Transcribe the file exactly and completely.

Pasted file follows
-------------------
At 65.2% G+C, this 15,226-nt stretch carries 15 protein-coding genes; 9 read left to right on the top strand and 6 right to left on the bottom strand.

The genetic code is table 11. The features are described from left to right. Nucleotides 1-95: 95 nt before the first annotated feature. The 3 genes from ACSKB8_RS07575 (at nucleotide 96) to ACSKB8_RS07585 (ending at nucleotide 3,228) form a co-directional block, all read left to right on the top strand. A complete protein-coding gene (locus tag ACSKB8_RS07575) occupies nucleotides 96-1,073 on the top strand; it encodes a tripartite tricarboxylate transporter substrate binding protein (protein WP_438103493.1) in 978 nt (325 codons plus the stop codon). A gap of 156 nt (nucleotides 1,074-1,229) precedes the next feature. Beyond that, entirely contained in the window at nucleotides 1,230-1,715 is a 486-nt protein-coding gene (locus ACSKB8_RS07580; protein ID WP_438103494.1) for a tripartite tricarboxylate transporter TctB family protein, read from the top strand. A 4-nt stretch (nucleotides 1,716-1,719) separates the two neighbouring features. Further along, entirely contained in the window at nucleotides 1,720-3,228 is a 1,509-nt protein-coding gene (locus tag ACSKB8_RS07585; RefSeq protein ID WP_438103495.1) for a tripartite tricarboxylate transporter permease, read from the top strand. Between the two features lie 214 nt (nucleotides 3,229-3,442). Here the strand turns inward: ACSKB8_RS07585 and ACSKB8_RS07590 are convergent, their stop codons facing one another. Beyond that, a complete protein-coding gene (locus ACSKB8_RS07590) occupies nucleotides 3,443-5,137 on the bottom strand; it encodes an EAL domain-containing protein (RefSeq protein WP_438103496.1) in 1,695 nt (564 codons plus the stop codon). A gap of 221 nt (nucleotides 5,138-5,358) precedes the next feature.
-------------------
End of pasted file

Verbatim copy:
At 65.2% G+C, this 15,226-nt stretch carries 15 protein-coding genes; 9 read left to right on the top strand and 6 right to left on the bottom strand.

The genetic code is table 11. The features are described from left to right. Nucleotides 1-95: 95 nt before the first annotated feature. The 3 genes from ACSKB8_RS07575 (at nucleotide 96) to ACSKB8_RS07585 (ending at nucleotide 3,228) form a co-directional block, all read left to right on the top strand. A complete protein-coding gene (locus tag ACSKB8_RS07575) occupies nucleotides 96-1,073 on the top strand; it encodes a tripartite tricarboxylate transporter substrate binding protein (protein WP_438103493.1) in 978 nt (325 codons plus the stop codon). A gap of 156 nt (nucleotides 1,074-1,229) precedes the next feature. Beyond that, entirely contained in the window at nucleotides 1,230-1,715 is a 486-nt protein-coding gene (locus ACSKB8_RS07580; protein ID WP_438103494.1) for a tripartite tricarboxylate transporter TctB family protein, read from the top strand. A 4-nt stretch (nucleotides 1,716-1,719) separates the two neighbouring features. Further along, entirely contained in the window at nucleotides 1,720-3,228 is a 1,509-nt protein-coding gene (locus tag ACSKB8_RS07585; RefSeq protein ID WP_438103495.1) for a tripartite tricarboxylate transporter permease, read from the top strand. Between the two features lie 214 nt (nucleotides 3,229-3,442). Here the strand turns inward: ACSKB8_RS07585 and ACSKB8_RS07590 are convergent, their stop codons facing one another. Beyond that, a complete protein-coding gene (locus ACSKB8_RS07590) occupies nucleotides 3,443-5,137 on the bottom strand; it encodes an EAL domain-containing protein (RefSeq protein WP_438103496.1) in 1,695 nt (564 codons plus the stop codon). A gap of 221 nt (nucleotides 5,138-5,358) precedes the next feature.